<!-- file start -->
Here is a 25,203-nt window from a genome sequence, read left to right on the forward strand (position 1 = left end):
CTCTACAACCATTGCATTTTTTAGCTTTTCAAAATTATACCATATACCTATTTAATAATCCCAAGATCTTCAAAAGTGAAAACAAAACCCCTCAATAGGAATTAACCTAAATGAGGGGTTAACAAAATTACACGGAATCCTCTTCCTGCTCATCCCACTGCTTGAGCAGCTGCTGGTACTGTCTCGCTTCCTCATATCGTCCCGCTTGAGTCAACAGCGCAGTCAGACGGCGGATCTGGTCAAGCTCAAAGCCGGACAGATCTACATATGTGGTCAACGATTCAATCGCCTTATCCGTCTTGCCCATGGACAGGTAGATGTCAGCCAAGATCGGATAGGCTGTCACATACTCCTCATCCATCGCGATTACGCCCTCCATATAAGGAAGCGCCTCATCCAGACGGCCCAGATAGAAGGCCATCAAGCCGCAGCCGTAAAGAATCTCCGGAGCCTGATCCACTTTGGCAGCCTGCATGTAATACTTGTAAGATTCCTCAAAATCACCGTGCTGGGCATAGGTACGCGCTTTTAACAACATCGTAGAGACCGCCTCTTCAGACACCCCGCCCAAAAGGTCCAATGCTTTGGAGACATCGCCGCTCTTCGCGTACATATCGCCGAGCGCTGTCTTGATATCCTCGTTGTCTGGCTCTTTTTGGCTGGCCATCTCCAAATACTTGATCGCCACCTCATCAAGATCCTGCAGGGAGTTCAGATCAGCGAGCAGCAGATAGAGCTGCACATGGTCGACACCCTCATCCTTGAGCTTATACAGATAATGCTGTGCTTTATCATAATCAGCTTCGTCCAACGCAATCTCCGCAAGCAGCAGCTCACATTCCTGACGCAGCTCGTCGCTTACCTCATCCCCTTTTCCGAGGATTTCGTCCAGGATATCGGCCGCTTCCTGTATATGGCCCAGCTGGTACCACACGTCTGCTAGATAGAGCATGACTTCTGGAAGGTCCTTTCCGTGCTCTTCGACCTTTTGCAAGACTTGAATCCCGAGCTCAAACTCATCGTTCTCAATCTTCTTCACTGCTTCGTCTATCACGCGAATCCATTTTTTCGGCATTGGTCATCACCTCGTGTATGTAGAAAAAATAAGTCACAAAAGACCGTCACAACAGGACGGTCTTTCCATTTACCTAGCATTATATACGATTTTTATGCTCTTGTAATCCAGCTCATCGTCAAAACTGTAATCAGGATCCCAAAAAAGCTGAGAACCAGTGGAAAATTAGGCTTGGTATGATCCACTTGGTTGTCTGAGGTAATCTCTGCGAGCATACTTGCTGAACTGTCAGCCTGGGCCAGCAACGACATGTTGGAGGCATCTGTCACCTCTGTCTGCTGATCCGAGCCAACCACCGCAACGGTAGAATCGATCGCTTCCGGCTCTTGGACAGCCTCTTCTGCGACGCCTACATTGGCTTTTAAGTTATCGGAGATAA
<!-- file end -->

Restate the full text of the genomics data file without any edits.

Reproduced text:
Here is a 25,203-nt window from a genome sequence, read left to right on the forward strand (position 1 = left end):
CTCTACAACCATTGCATTTTTTAGCTTTTCAAAATTATACCATATACCTATTTAATAATCCCAAGATCTTCAAAAGTGAAAACAAAACCCCTCAATAGGAATTAACCTAAATGAGGGGTTAACAAAATTACACGGAATCCTCTTCCTGCTCATCCCACTGCTTGAGCAGCTGCTGGTACTGTCTCGCTTCCTCATATCGTCCCGCTTGAGTCAACAGCGCAGTCAGACGGCGGATCTGGTCAAGCTCAAAGCCGGACAGATCTACATATGTGGTCAACGATTCAATCGCCTTATCCGTCTTGCCCATGGACAGGTAGATGTCAGCCAAGATCGGATAGGCTGTCACATACTCCTCATCCATCGCGATTACGCCCTCCATATAAGGAAGCGCCTCATCCAGACGGCCCAGATAGAAGGCCATCAAGCCGCAGCCGTAAAGAATCTCCGGAGCCTGATCCACTTTGGCAGCCTGCATGTAATACTTGTAAGATTCCTCAAAATCACCGTGCTGGGCATAGGTACGCGCTTTTAACAACATCGTAGAGACCGCCTCTTCAGACACCCCGCCCAAAAGGTCCAATGCTTTGGAGACATCGCCGCTCTTCGCGTACATATCGCCGAGCGCTGTCTTGATATCCTCGTTGTCTGGCTCTTTTTGGCTGGCCATCTCCAAATACTTGATCGCCACCTCATCAAGATCCTGCAGGGAGTTCAGATCAGCGAGCAGCAGATAGAGCTGCACATGGTCGACACCCTCATCCTTGAGCTTATACAGATAATGCTGTGCTTTATCATAATCAGCTTCGTCCAACGCAATCTCCGCAAGCAGCAGCTCACATTCCTGACGCAGCTCGTCGCTTACCTCATCCCCTTTTCCGAGGATTTCGTCCAGGATATCGGCCGCTTCCTGTATATGGCCCAGCTGGTACCACACGTCTGCTAGATAGAGCATGACTTCTGGAAGGTCCTTTCCGTGCTCTTCGACCTTTTGCAAGACTTGAATCCCGAGCTCAAACTCATCGTTCTCAATCTTCTTCACTGCTTCGTCTATCACGCGAATCCATTTTTTCGGCATTGGTCATCACCTCGTGTATGTAGAAAAAATAAGTCACAAAAGACCGTCACAACAGGACGGTCTTTCCATTTACCTAGCATTATATACGATTTTTATGCTCTTGTAATCCAGCTCATCGTCAAAACTGTAATCAGGATCCCAAAAAAGCTGAGAACCAGTGGAAAATTAGGCTTGGTATGATCCACTTGGTTGTCTGAGGTAATCTCTGCGAGCATACTTGCTGAACTGTCAGCCTGGGCCAGCAACGACATGTTGGAGGCATCTGTCACCTCTGTCTGCTGATCCGAGCCAACCACCGCAACGGTAGAATCGATCGCTTCCGGCTCTTGGACAGCCTCTTCTGCGACGCCTACATTGGCTTTTAAGTTATCGGAGATAA